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  • The 50th Anniversary of the Black Panther Party: A Scholarly Commemoration
  • Charles E. Jones and Judson L. Jeffries

This month marks the 50th anniversary of the formation of the Black Panther Party for Self-Defense (BPP), an organization cofounded by Bobby G. Seale and Huey P. Newton in October 1966. Fifty years since its founding (October 2016) and 34 years after the termination of the organization’s last formal program, the Oakland Community School in 1982, the BPP still reverberates in popular culture and the sociopolitical arena. The controversy surrounding Beyonce’s 2016 Super Bowl performance is but one example of the BPP’s continuing influence on contemporary American culture. After Beyonce’s half-time Super Bowl show where she performed her single “Formation,” in which she and her dancers wore Black Panther–inspired black berets and leather and danced in formation, police officers in Miami, Florida, and Raleigh, North Carolina, threatened to withhold security for the mega-star’s tour in protest. Various law enforcement officials complained that Beyonce’s half-time performance paid homage to what they perceived as an anti-police organization.

The BPP influence is also evident in other musical genres. Hip hop artists, ranging from Public Enemy to Rick Ross, have incorporated Panther lyrical references, sampled speeches of party leaders, and dedicated songs to the organization. The strong, positive public reception to Stanley Nelson’s critically acclaimed documentary, The Black Panthers: Vanguard of the Revolution (Hale 2015; Nelson 2016), further reflected current interest in the Black Panther Party. Within American politics, parallels between the audaciousness, defiance, and zeal of Black Lives Matter activists and Black Panther Party members in confronting police brutality also contribute to the presence of the Black revolutionary organization’s enduring legacy. [End Page 1]

During the turbulent 1960s and 1970s, the BPP energized and electrified millions of people who sought social and economic justice both at home and abroad. Within four years, the organization grew from a small, locally based Oakland group with fewer than 50 members to an international organization with a chapter in Algeria, Algiers, and national affiliates across the country. Over the course of its eventful 16-year history (1966–1982), the BPP produced a celebrated, yet contested legacy. While certainly complicated, the BPP elevated the saliency of armed resistance, which arguably represented an institutionalization of Henry Highland Garnett, Malcolm X, and Robert Williams’s ideas of self-defense. BPP members shared a long and distinguished history of providing material assistance to low-income residents regardless of race. The organization implemented a myriad of community outreach initiatives, including its well-known and highly regarded free breakfast program, sickle cell anemia testing, free medical health clinics, free busing to prison program, free pest control, and a host of other aptly named survival programs.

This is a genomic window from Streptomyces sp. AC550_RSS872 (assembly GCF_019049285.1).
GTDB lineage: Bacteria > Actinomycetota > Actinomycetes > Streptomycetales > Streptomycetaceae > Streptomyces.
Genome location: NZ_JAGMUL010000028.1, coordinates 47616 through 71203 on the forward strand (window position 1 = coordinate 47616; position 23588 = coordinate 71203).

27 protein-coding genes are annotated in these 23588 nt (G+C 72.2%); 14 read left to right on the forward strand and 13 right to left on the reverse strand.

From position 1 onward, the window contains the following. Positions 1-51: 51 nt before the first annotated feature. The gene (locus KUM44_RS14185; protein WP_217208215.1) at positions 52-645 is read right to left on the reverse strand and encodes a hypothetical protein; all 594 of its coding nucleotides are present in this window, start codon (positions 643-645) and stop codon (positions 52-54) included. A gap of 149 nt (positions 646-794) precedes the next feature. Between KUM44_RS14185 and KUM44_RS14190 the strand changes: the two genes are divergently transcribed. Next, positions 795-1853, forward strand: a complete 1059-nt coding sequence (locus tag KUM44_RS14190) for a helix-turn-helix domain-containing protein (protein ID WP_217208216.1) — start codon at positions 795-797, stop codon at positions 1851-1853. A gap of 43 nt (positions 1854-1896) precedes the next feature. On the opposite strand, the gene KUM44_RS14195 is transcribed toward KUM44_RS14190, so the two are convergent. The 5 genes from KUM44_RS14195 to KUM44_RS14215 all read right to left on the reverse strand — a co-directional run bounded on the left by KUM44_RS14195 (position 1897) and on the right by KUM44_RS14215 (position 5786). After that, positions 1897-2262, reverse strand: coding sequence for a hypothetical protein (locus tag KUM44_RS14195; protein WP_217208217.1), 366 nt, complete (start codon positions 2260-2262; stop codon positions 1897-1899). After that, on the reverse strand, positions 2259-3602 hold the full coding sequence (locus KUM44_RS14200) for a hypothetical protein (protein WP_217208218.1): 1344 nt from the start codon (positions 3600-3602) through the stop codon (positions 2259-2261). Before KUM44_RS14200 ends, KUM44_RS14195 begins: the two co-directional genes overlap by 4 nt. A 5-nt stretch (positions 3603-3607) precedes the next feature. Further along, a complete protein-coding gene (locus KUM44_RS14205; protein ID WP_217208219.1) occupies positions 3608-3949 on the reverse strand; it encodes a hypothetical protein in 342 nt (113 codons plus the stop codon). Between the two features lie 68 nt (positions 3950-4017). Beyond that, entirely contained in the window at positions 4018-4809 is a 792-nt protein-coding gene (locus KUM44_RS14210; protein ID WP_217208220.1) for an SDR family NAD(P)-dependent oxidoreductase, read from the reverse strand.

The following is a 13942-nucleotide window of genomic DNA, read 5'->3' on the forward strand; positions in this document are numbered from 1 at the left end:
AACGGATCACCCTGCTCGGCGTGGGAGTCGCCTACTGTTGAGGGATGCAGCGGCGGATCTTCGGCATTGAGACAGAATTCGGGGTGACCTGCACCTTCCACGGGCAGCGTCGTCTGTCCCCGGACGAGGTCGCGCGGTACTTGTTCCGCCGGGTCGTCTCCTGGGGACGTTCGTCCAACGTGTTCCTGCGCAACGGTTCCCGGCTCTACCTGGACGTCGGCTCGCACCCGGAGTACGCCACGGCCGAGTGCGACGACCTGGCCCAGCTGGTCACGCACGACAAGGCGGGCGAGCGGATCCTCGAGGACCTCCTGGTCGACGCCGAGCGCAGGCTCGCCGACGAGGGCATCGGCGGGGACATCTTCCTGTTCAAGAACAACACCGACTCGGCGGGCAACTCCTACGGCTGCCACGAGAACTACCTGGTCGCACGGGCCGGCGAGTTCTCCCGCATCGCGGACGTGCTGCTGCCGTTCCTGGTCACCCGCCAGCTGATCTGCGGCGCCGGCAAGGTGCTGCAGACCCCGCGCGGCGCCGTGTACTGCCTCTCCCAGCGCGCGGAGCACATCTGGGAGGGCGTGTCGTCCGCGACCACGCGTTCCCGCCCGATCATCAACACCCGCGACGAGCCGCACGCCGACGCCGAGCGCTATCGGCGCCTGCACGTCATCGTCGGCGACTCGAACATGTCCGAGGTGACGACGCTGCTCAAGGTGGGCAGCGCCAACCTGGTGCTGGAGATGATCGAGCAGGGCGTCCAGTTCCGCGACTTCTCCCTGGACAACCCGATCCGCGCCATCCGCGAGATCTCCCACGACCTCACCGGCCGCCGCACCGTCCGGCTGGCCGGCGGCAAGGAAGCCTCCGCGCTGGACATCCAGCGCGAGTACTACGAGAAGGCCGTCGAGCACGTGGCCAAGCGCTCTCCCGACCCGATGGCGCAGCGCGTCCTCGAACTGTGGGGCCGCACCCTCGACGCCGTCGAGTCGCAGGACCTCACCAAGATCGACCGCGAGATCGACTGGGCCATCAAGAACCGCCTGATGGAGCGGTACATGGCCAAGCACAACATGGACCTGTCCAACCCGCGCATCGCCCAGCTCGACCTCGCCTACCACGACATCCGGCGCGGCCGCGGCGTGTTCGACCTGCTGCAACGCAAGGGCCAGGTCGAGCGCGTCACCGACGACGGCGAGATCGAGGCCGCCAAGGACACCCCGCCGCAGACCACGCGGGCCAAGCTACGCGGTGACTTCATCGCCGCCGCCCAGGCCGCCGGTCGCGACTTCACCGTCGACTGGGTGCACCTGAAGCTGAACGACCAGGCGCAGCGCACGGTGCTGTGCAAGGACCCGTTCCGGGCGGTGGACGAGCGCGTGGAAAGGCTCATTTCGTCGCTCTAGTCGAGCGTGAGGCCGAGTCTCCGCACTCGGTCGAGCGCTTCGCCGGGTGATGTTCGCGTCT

Moreover, the BPP promoted an adherence to the principle of the human dignity of all individuals, regardless of gender, race, or sexual orientation, which was manifested in the multiracial coalition politics that helped define the organization. Party rainbow coalitions consisting of multiple racial groups existed among many BPP affiliates across the nation (Williams, 2013; Jones, 2010). The BPP served as a model for protest organizations both in and outside the country. Domestically, organizations such as the Patriot Party, White Panther Party, and the Young Lords were all influenced by the Black Panthers. Internationally, citizens in Australia (Black Panther Party), New Zealand (Polynesian Panthers), India (Dalit Panthers), England (Black Panther Movement), Bermuda (Black Beret Cadre), and Israel (Black Panthers of Israel) all formed organizations modeled on and influenced by the Black Panther Party (Jones & Jeffries, 1998, p. 37; Anae, Iuli, & Burgoyne, 2006; Frankel, 2012; Slate, 2012).

The BPP’s notable legacy has led to events related to the observance of the 50th anniversary of its founding across both academic and community settings. For example, in February 2016, Delaware State University sponsored two events as a part of the symposium “Black Lives Matter: 50 Years of the Black Panther Party for Self-Defense,” a screening of Nelson’s documentary and a lecture featuring Bobby Seale, the party’s chairman from 1966 to 1974, and other party members from Baltimore and Chicago, as well as nationally recognized experts on...


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